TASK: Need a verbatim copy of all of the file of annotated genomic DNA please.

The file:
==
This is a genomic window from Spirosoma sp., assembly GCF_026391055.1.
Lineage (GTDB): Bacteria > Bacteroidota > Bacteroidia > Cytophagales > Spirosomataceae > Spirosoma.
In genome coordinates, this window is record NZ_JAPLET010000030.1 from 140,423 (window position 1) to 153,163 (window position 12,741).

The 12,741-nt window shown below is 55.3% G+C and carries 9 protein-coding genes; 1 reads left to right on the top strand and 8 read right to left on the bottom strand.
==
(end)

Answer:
This is a genomic window from Spirosoma sp., assembly GCF_026391055.1.
Lineage (GTDB): Bacteria > Bacteroidota > Bacteroidia > Cytophagales > Spirosomataceae > Spirosoma.
In genome coordinates, this window is record NZ_JAPLET010000030.1 from 140,423 (window position 1) to 153,163 (window position 12,741).

The 12,741-nt window shown below is 55.3% G+C and carries 9 protein-coding genes; 1 reads left to right on the top strand and 8 read right to left on the bottom strand.